Tuesday, April 22, 2014

S is for Sangre de Cristo Mountains and Great Sand Dunes

 

Down at the southern end of Colorado, the southernmost segment of the Rocky Mountains is known as the Sangre de Cristo mountains (they continue on down into New Mexico, ending near Santa Fe).  At at the base of these conveniently S-named mountains are the Great Sand Dunes, also S-named a really cool.  And we've had fun with both.

The Sangres are the site of the first "real" backpack trip we did with our boys, with no packers and no outside help (except a car shuttle).  They were barely 5 and 6 1/2, and about as big as their tiny backpacks. The trip was, alas, before our photography went digital, so I don't have much available to post, and those I have are scanned from slides.

I can't help looking at those chubby baby-knees and wondering what we were doing!
Snack stop--a very frequent event


Day three--the top of Venable Pass, and more snacks



The trip was amazing for what it was--three nights, 13 miles, from one side of the range to the other via three passes (we ran right along the divide for a couple of miles).  We started near Crestone and ended near Westcliff.
Approaching the Phantom Terrace, the amazing cliffy trail from one pass to the next.

The Great Sand Dunes we have visited several times (including the same trip as the packtrip above).  They are amazing--sand dunes, surrounded on 2.5 side by 13- and 14-thousand-foot peaks.  In the spring, the mountains have snow, and the creek around the base of the dunes surges like waves breaking over the shore.  The dunes are among the highest in North America, with the tallest being over 700'.*  And I'm pretty sure they are the ones at the highest altitude--the base of the dune field is nearly 8200'.

In addition to the cool creek (and how cool IS it to have a creek at the edge of a dune field?) the dunes are one of a handful world-wide that "sing" when conditions are right.  The shifting sands will set up harmonic resonances that are akin to the bass note on the biggest pipe organ you ever met, and can be felt through your whole body.

These photos are from a trip in 2012.
The edge of the dunes is abrupt, although there is plenty of sand in among the trees and sagebrush

The first hikers atop the main dune that morning, though it was a calm night so there were old prints.

The dunes are on the edge of the San Luis Valley in Colorado.


*Two other sets of dunes also claim to be highest: the Eureka Dunes in Death Valley National Park and the Kelso Dunes in the East Mojave National Scenic Area.  The Kelso dunes are another "singing" dune.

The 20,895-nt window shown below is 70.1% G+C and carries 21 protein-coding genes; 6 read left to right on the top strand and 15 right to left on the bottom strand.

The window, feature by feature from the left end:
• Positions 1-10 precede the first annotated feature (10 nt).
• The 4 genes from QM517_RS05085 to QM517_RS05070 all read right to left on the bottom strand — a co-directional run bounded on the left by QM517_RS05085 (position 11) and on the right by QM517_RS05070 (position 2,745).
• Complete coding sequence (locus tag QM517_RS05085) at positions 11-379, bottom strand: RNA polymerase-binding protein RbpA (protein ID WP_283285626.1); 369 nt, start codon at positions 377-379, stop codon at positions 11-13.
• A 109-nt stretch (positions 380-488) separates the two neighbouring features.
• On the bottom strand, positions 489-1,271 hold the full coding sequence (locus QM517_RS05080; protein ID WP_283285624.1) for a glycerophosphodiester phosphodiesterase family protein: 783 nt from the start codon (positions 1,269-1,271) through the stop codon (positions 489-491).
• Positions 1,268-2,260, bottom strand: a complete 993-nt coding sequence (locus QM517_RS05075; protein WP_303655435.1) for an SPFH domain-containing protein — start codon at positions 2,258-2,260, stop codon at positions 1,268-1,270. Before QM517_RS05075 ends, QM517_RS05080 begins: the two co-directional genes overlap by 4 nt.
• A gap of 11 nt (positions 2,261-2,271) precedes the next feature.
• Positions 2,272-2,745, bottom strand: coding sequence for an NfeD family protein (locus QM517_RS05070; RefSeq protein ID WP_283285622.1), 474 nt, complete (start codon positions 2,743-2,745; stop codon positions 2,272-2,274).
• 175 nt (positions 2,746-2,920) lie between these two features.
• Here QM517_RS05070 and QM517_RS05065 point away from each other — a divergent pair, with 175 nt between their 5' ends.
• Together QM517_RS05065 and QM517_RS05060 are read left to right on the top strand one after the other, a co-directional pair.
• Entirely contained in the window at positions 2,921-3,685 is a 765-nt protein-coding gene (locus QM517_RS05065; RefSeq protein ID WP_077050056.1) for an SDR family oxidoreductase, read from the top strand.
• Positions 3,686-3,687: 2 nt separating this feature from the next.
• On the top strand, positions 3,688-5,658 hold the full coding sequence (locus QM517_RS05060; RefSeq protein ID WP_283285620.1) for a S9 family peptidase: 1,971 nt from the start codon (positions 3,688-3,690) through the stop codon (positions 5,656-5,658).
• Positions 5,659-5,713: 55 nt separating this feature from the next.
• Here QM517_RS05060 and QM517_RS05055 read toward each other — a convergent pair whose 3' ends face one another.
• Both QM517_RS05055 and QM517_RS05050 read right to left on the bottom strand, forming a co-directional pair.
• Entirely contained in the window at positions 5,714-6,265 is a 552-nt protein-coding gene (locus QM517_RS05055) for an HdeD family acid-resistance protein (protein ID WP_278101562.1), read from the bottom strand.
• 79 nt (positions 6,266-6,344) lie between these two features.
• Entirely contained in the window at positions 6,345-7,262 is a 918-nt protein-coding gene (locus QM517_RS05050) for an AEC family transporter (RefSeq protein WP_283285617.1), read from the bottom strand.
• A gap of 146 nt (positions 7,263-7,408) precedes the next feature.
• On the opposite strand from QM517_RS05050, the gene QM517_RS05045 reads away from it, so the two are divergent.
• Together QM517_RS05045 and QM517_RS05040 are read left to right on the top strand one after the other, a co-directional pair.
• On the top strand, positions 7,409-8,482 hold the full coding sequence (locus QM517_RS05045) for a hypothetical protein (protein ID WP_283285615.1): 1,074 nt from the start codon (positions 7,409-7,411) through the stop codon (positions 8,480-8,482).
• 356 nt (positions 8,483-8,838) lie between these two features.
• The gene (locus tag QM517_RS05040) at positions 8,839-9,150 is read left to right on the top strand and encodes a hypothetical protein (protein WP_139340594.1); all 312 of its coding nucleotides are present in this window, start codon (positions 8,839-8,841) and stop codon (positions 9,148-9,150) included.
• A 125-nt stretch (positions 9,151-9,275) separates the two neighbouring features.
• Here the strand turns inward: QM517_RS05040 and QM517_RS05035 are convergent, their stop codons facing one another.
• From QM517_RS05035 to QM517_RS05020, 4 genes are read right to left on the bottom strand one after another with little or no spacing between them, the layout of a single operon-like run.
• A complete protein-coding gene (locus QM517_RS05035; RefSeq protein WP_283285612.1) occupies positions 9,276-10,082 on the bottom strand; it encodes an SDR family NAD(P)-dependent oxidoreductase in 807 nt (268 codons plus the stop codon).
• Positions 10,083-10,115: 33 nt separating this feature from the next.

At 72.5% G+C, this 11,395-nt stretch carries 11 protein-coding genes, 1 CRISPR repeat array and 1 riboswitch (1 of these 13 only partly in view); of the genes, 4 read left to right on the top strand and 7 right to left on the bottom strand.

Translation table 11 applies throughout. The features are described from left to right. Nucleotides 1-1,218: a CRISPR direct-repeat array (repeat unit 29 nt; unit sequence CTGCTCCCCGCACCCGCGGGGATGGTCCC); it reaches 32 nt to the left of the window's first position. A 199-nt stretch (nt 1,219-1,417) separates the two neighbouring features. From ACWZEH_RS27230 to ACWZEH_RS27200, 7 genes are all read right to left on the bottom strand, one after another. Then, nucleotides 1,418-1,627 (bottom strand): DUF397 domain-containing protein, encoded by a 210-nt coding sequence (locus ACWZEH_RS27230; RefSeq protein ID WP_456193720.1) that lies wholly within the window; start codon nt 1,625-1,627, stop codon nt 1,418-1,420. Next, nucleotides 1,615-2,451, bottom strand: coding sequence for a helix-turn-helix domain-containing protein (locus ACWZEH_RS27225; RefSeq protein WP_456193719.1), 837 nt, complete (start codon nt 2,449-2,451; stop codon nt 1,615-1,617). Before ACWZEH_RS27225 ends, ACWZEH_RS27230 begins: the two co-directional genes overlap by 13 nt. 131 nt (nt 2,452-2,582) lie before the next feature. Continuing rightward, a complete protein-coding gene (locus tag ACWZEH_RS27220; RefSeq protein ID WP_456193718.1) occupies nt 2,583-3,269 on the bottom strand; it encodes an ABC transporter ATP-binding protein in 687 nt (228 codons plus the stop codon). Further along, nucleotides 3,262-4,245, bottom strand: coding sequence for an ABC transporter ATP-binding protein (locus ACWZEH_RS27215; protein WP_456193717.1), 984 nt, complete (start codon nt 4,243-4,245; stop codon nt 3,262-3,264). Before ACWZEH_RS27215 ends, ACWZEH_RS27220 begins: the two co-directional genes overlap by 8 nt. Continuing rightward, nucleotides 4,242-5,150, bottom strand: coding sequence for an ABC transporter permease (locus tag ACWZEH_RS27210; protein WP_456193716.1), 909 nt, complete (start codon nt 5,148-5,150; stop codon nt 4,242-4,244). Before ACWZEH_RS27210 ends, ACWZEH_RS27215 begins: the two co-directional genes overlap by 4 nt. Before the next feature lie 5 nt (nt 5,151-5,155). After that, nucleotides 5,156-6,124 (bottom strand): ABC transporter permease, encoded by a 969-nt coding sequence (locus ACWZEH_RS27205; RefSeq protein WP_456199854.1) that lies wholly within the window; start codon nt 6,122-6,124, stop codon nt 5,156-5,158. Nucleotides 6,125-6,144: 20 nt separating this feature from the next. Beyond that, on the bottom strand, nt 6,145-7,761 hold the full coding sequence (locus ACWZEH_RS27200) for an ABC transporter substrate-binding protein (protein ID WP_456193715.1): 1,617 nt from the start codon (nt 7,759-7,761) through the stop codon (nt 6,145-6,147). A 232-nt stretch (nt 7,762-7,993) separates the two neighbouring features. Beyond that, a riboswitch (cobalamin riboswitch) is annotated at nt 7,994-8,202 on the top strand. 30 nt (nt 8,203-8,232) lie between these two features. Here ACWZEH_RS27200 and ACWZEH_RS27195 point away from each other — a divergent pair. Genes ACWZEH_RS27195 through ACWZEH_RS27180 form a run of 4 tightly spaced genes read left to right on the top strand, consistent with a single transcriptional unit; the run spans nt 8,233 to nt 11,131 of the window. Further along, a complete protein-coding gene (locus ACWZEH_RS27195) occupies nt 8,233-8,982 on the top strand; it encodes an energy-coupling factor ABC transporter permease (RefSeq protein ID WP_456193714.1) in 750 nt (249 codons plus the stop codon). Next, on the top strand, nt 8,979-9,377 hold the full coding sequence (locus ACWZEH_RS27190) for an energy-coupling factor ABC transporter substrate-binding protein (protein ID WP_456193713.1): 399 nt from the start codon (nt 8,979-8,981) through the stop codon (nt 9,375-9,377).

And I leave you with two filthy boys, enjoying the post-pack-trip tradition: ice cream!
Not Death By Ice Cream, but ice cream as the elixir of life!

12 comments:

  1. Look how tiny you guys look next to that terrace

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    1. Well, it was a big hunk of rock! But in all fairness. . . those are the boys, and they WERE tiny!

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  2. The Great Sand Dunes sound amazing! Love the pics. :)

    Madeline @ The Shellshank Redemption
    Minion, Capt. Alex's Ninja Minion Army
    The 2014 Blogging from A-Z Challenge

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    1. Wonderful stuff out there, when you go looking for it! And sand dunes are super-cool. Even a couple of years ago, as young teens, the boys loved the things they could do with a creek and a lot of sand :)

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  3. What wonderful memories your children will have, and I'm sure it's inspired their sense of adventure and confidence. Both will be invaluable as they go through life. Lovely pics!

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    1. Sure hope so! I sometimes wonder if they'll be backpackers when they are on their own. We shall see!

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  4. Looks like an amazing trip! Your sons were obviously troopers to walk that far without complaint at that age.

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    1. I never said they didn't complain ;) But they have always loved camping, especially away from everyone else, and understood that the price of that is walking.

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  5. I would love to see that from a hiking trail! I took my daughters and some of their friends on a week long AT hike (but they were teens) and it was such a memorable adventure. So good for families to do stuff like that together.

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    1. Absolutely! I'm starting to wonder what happens next--Oldest Son is just about finished with his Junior year in high school, so everything is going to be changing.

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  6. Brilliant trip - thanks for sharing it with us!

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    1. Thanks! Fun to look back at those old photos.

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